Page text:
Obama’s Peace Prize — Political Posturing?

Theodore Roosevelt became the first U.S. president to be awarded the Nobel Peace Prize for negotiating the end of the 1904 Russo-Japanese war, in which 130,000 people died. Woodrow Wilson was similarly rewarded for his role in founding the League of Nations in 1919. Now, Barack Obama has become the third president of the U.S. to be awarded the Nobel peace prize — for his “extraordinary efforts to strengthen international diplomacy and cooperation between peoples.” Spot the difference? Roosevelt and Wilson actually did something constructive (or prevented the destructive), but Obama has been applauded for his “efforts” — precisely because he hasn’t actually done anything yet.

Obama is little over 8 months into his presidency, in which time he has not yet closed Guantanamo Bay, has had little impact on the situation in Afghanistan, has not yet acted on climate change, has spoken about nuclear disarmament, and has postured about a peace process for the Middle East. No one would have expected all these commendable plans to have been completed 8 months into a possible 8 year tenure — so why has the Nobel committee decided to reward him now? They claim it is meant as an encouragement, sort of like a Norwegian thumbs-up.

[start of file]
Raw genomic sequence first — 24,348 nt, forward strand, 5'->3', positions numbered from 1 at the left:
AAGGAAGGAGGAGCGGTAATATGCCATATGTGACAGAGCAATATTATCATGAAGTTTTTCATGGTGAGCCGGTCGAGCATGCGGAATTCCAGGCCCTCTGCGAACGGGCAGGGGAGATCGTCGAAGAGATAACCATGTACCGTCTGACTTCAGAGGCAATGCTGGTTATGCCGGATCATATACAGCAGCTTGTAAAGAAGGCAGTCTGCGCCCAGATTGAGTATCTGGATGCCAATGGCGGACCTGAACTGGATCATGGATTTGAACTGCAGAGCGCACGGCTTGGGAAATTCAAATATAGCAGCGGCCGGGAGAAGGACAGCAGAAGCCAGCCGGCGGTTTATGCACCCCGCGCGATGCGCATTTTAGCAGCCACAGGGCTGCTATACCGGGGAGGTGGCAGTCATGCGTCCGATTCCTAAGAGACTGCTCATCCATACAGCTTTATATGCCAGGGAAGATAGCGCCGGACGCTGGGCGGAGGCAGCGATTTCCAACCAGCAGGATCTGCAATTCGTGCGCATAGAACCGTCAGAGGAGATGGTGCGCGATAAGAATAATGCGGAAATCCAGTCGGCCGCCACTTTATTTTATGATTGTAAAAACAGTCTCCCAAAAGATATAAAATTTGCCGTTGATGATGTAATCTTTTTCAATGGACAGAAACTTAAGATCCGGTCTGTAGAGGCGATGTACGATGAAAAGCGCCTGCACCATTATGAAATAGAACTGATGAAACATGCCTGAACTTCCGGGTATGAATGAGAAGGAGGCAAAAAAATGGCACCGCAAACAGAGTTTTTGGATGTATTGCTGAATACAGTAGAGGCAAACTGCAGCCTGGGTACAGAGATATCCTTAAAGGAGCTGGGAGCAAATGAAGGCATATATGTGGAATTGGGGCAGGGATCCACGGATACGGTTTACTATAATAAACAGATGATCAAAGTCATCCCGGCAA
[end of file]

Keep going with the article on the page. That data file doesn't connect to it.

When Alfred Nobel stipulated in his will the conditions of the peace prize bearing his name, he selected the Norwegian government to award the prize because he felt they would be less likely to make politically motivated choices. Unfortunately, Obama’s prize is not so much an encouragement as it is politically motivated. He appears to have won for little more than not being George W. Bush, who, of course, was immensely unpopular internationally. Obama’s nomination for the award actually came only 12 days into his presidency. They clearly cannot be acknowledging accomplishment.

Despite all the optimism about what the Obama presidency symbolizes, Obama’s international agenda is not a principally humanitarian effort. Rather, it is a politically motivated collection of policy. For example, the U.S. could safely reduce its number of nuclear weapons from the current excess of 10,000 without reducing its international might. Some degree of disarmament makes financial and logistical sense but Obama himself acknowledges that disarmament is very unlikely to occur in his lifetime. That makes it easier to preach about how desirable it is as a concept, knowing full well he will not have to force through these ideas. Similarly, closing down Guantanamo was a necessary political move because keeping it open would have further tarnished the U.S.’s image internationally. Obama is surely not the human being who has done the most to promote peace in his lifetime: There were a record 204 other candidates for the award this year.

The Nobel panel knows this, and they must hope that this prize will spur Obama on to pursue his difficult global goals and validate their choice. Of course, after winning the Nobel Peace Prize, Roosevelt went on to have his image carved into Mount Rushmore. Unlike for his Nobel Prize, Obama will actually have to prove himself before he would even be considered for that particular honor.

Erasmus K. zu Ermgassen is an exchange student from the University of Cambridge in the Cambridge-MIT Exchange program.